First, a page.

Third PB in five weeks.
There was a massive turn out from the club at the Go Beyond Shires and Spires 35m race yesterday. Ultra running has really taken off at the club this year and of the 38 runners on the start line, 22 of them were heading out on their first ultra event.
I’d traveled down with four others and we arrived with just enough time to collect numbers, talk tactics, reminisce about previous events, cake ourselves in suncream, visit the toilet at least once and line up for a group photo.
It was pretty sunny out. If you ever want to book time off work, wait until you see my long distance race calendar for the year and I can almost guarantee the weekends I am running will be the ones that are scorching hot!
The race started on time and we filed out in front of Lamport Hall and along the road before crossing and storming along the nice downhill through the fields. I love this section of the course. The runners are all still fairly together, the ground is pretty easy going and the first couple of miles take in a great downhill. I averaged just under 10mm for this section of the course.
My plan for the race was to head out on my own, run the sections I could, walk all the hills, spend as little time at the checkpoints as possible and keep moving at all times. I think I was pretty successful with this race plan!
This was the third year in a row that I ran the Shires and Spires course. The first time I ran it in 2013, I got a great time of 7:56:52. Last year, I got sunstroke, ran with others not my pace and struggled over the line in 8:40:22. I wanted to achieve a new PB and smash my time from 2014. I did both.
I kept myself rather entertained over the first few miles by listening to the conversations going on around me. Usually my races are road, – so there are no conversations, or ultra/trail, -in which case I am running with somebody and having my own conversations. Running on my own gave me the opportunity to get an idea of the people around me. I later commented to someone that all the conversations I had overheard had been one of two things – techy, gizmo people talking about the millions of gadgets they run with, or people panicking that they hadn’t learnt how to read a map or hadn’t put enough miles in!
As I jogged into the first checkpoint at mile 4 there was a large swarm of people already ahead of me, clustered around the tables. I didn’t need to top up my water and had brought plenty of food along with me so aimed on running straight through when I worked out that I couldn’t even get near to the table. It wasn’t until I’d headed off up the hill that one of the marshals shouted out asking if I’d dipped my chip into the scanner. I hadn’t, so returned to do so. Several of the runners seemed to hang around for ages here. As soon as I had scanned in I was off again.
As I approached the massive hill at mile 6 Amos, one of the club runners that had fallen behind caught me up and we walked the hill together. There was a larger group of eight runners I regularly run trail with on a Wednesday night halfway up the hill ahead of us but I had purposefully started on my own, so as not to put pressure on myself with sticking to their pace. As we reached the top, one of the guys from the front group, Jay, broke away and joined us. The three of us stayed within eyesight of the larger group all the way to checkpoint two at mile 9. Here, the larger group had lost time waiting for everyone to scan chips and fill their water so we all ran together once more. This time, all the way through until checkpoint three at mile 15.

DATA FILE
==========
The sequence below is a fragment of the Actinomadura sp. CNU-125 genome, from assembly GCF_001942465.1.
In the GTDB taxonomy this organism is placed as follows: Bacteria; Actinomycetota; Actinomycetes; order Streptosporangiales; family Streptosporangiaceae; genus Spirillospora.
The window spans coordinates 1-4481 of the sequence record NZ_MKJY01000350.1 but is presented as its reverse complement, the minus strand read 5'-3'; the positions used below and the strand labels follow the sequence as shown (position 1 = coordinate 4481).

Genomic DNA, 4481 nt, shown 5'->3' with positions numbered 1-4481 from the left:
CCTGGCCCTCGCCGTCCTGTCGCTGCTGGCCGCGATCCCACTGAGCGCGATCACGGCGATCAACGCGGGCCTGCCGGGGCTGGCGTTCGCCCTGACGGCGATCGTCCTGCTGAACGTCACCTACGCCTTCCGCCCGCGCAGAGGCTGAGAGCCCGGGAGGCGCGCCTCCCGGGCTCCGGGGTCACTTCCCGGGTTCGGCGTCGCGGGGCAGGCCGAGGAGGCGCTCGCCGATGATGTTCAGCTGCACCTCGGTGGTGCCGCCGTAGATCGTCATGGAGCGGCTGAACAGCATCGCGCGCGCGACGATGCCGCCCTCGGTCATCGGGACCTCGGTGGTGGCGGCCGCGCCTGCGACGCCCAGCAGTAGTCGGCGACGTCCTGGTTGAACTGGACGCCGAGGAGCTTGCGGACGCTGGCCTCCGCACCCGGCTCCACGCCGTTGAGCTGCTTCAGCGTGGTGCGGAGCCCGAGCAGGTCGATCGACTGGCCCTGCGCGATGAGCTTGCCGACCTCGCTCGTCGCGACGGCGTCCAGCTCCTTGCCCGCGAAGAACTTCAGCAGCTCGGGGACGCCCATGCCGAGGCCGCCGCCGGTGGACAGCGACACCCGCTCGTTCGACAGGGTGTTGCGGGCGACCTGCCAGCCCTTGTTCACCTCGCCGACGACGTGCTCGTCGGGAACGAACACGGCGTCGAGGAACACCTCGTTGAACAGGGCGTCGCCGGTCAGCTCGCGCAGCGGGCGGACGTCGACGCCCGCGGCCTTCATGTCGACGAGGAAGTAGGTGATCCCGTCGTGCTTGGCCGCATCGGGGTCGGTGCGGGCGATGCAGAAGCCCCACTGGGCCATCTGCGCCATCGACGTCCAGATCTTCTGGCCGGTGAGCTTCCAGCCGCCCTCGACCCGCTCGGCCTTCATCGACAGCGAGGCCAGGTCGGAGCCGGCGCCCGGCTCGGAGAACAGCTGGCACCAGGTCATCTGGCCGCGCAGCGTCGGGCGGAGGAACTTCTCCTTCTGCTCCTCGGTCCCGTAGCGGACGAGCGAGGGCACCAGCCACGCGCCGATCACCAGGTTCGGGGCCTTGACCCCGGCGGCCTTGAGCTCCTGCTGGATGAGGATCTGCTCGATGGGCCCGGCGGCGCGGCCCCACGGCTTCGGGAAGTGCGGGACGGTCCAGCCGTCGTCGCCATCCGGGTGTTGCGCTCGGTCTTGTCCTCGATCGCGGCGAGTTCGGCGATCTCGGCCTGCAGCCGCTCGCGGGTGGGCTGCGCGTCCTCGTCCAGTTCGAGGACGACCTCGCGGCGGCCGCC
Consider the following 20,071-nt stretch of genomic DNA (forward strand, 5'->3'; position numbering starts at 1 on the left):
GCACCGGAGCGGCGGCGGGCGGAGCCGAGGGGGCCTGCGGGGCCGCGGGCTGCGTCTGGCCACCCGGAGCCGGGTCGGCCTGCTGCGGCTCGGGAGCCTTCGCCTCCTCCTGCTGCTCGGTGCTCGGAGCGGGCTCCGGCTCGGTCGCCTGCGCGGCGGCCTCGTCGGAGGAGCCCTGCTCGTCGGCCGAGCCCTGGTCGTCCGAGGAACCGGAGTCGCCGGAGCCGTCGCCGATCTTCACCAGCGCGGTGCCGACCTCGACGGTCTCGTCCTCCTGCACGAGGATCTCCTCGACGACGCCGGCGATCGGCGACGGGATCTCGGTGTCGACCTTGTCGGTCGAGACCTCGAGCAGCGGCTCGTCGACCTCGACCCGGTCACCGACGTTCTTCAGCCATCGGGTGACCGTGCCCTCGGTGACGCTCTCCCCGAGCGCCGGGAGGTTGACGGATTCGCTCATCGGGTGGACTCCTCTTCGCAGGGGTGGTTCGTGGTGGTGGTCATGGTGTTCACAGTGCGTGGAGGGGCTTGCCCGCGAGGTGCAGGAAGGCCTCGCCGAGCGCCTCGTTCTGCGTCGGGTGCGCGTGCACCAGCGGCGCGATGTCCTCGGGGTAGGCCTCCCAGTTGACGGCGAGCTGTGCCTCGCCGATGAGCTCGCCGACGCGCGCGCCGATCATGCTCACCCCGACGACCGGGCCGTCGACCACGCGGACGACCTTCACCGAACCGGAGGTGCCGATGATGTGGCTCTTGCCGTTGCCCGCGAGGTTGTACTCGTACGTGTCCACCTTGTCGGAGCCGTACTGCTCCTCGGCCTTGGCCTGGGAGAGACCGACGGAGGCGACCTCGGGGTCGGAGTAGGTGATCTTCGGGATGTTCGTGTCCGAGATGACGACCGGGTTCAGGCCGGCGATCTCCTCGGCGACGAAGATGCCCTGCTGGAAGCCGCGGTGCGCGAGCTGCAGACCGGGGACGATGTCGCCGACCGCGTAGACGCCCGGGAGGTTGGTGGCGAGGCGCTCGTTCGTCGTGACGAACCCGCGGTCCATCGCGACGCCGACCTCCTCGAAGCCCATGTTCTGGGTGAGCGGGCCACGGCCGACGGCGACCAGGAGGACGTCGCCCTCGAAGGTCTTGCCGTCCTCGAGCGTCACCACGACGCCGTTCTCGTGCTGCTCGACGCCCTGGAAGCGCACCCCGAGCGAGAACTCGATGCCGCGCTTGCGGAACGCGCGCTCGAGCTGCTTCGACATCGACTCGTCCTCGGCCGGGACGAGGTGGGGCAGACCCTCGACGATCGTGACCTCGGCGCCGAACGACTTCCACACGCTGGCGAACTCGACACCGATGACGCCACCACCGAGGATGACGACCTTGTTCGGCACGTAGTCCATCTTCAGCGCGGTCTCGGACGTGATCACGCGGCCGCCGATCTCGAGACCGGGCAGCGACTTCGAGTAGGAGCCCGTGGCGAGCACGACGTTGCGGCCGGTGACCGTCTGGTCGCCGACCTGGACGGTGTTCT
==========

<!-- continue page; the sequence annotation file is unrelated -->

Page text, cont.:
Once at mile 15 many of the group seemed to stop and sit down! Completely against my plan so I topped up my water, grabbed some food, asked the marshals about the front runners from our club to check all were getting on OK and then I just kept going. Those that had sat down were much faster runners than me so they obviously caught me up a couple of miles further on, but I would have struggled with the stopping and starting so knew I had done what was right for me.
I found myself walking up the steep, grassy hill coming into Long Buckby (19 miles) with Amos and Jay again and had a sudden urge for a chocolate milkshake. Upon sharing this craving, we decided we all fancied milkshakes and ducked into CostCutter to shouts of “You’re going the wrong way!”, emerging with refreshing, cold milkshakes. They went down a treat!
I remember thinking at this point, I can’t believe I’ve been out for nearly four hours. This feels really easy. I’m sure I remember it hurting last time and feeling like I had run forever! The race yesterday went by so, so very quickly.
I pulled just ahead of the boys as we came into the next village and made it to checkpoint four a few minutes ahead of them. I walked the hill whilst chatting to another guy and when I turned around, the boys were no longer in sight. The guy I was talking to told me of the 12 Labours of Hercules race, of Bingo balls races and lots of fun, inventive events taking place to jazz up running. As I was talking to this guy, another one shot past shouting out “Which way do I go at the top?!” I shouted out “Left, – then down a long hill and into the field at the bottom!” He shouted thanks and zoomed off ahead. The guy I had been chatting to about races, stopped to disappear behind a hedge, and I followed the guy that had sped past me, putting my arms out to the side and enjoying the long downhill road section. My watch saw 8:xx as the pace for all of this bit!
Part two tomorrow (promise) as it’s getting late and I still have some schoolwork to finish off…